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Ukraine peace deal 'in great danger', Petro Poroshenko says

Ukraine peace deal 'in great danger', Petro Poroshenko says - Telegraph

"After what we concluded in Minsk, these are not only attacks againstcivilians but also against the Minsk agreement," he added, referring tothe shelling of the town of Artemivsk that killed three people including aseven-year-old.

The ceasefire, due to take effect from 2200 GMT Saturday, will be the firsttest of the commitment by Kiev and pro-Russian separatists to thefreshly-inked peace plan.

But with separatists fighting to conquer more territory ahead of the truce andKiev forces digging in, there are fears over whether anyone will observe thetruce, considered vital to the success of the peace roadmap.

The UN Security Council is expected to meet on Sunday for an emergency sessionto shore up the ceasefire deal, diplomats said.

The United States said it believed Russia was continuing to deploy heavyweapons ahead of the ceasefire.

State Department spokeswoman Jen Psaki said the US had received reports ofheavy weapons being moved into eastern Ukraine from Russia over the past fewdays, and more apparently on the way.

The US have released satellite photographs of what they say is Russianself-propelled artillery near Debaltseve. @GeoffPyatt

"This is clearly not in the spirit of this week's agreement," Psakitold reporters.

She said the Russian military had deployed large amounts of artillery andmultiple rocket launcher systems and was using them to shell Ukrainianpositions.

Friday's fresh fighting came after rebels and Kiev agreed to the wide-rangingplan on Thursday following marathon talks in Minsk between the leaders ofRussia, Ukraine, France and Germany.

German Chancellor Angela Merkel has warned Russia that the EU, which hasalready slapped Moscow with sanctions over the crisis, is not ruling outfurther measures if the truce fails.

The G7 nations - Canada, France, Germany, Italy, Japan, the United Kingdom andthe United States - also voiced concern about the violence and the build-upof weapons in eastern Ukraine.

Welcoming the peace plan, the group of industrialised nations called on allsides to refrain from moves that could scuttle the deal.

The G7 warned it was ready to "intensify the costs" for anyone whobroke the terms of the agreement.

Ukraine's deputy defence minister Petro Mekhed, meanwhile, accused the rebelsof wanting to "raise their flag" over railway hub Debaltseve,scene of the most bitter recent fighting, and strategic port Mariupol aheadof the ceasefire.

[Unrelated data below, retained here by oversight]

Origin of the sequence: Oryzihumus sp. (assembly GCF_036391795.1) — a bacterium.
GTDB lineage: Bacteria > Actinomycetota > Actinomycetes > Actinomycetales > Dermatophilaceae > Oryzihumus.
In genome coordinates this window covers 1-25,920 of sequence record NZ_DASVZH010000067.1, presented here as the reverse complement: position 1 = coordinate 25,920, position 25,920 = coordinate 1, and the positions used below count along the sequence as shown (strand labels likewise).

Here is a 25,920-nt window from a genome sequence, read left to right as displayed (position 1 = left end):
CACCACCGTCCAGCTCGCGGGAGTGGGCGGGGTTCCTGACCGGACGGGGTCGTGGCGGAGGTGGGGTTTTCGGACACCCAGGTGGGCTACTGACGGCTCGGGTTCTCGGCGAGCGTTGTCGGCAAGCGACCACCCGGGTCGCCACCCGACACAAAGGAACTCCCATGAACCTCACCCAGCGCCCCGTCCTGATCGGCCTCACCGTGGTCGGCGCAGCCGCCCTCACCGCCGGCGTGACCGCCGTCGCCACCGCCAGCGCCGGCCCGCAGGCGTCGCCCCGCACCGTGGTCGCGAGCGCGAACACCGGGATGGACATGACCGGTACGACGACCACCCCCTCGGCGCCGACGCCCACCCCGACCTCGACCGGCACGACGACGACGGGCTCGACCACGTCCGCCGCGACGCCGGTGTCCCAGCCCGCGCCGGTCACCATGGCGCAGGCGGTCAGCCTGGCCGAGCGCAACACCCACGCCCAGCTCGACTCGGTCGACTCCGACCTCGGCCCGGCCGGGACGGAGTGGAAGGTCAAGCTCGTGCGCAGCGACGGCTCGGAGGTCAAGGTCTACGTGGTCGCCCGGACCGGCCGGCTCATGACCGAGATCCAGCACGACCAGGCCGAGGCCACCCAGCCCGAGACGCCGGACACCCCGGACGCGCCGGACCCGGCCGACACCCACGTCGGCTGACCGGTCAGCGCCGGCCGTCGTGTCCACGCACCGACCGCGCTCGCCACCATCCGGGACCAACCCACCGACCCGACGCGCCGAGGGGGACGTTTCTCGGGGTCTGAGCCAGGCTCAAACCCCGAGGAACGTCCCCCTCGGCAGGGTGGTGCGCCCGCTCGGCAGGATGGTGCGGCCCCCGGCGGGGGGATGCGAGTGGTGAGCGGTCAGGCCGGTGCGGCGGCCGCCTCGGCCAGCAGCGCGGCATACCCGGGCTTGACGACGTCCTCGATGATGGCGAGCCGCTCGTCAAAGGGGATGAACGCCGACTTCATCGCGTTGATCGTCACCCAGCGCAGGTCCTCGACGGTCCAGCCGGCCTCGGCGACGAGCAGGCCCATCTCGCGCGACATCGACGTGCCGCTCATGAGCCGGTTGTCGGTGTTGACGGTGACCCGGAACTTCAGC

"Ukraine is expecting an escalation and taking all necessary measures tobe able to respond," Mekhed told journalists.

The fragile agreement was seen as the best hope of ending the conflict, whichhas killed at least 5,480 people and ratcheted East-West tensions to highsnot seen since the Cold War, but scepticism remains high after the collapseof a similar previous peace plan.

Members of the Ukrainian armed forces ride on an armoured personnelcarrier (APC) near Debaltseve, eastern Ukraine (REUTERS)

Kiev and the West accuse Russia of stoking the war in ex-Soviet Ukraine bypouring arms and troops to help the pro-Russian rebels fighting Kievgovernment troops in Ukraine's industrial east. Moscow denies the charges.

Ukraine's military said that fighting remained fiercest around Debaltseve,with rebels firing missiles at the beleaguered railway hub mid-way betweenthe main separatist bastions of Donetsk and Lugansk.

Kiev has accused Russia of deploying another 50 tanks across the border duringthe talks in Minsk.

Rebel leaders - seen by the West as Kremlin puppets - have said the new dealraises hopes of peace but warned there would be no more talking if it fails.

The new Minsk agreement is broadly similar to an earlier failed deal inSeptember, except that the new heavy weapons-free zone will be 50 to 140kilometres (31-87 miles) wide, depending on the range of the weapon - doublethe width of the buffer zone agreed in September.

Kiev will also begin retaking control over the approximately 250 mile stretchof Russia's border with rebel-held Ukraine, but only after local electionsare held.

The border is entirely under Russian and pro-Russian rebel control and isused, according to Kiev, as a conduit for separatist supplies.

Separatist-held territories will be granted a degree of autonomy to beestablished through talks.


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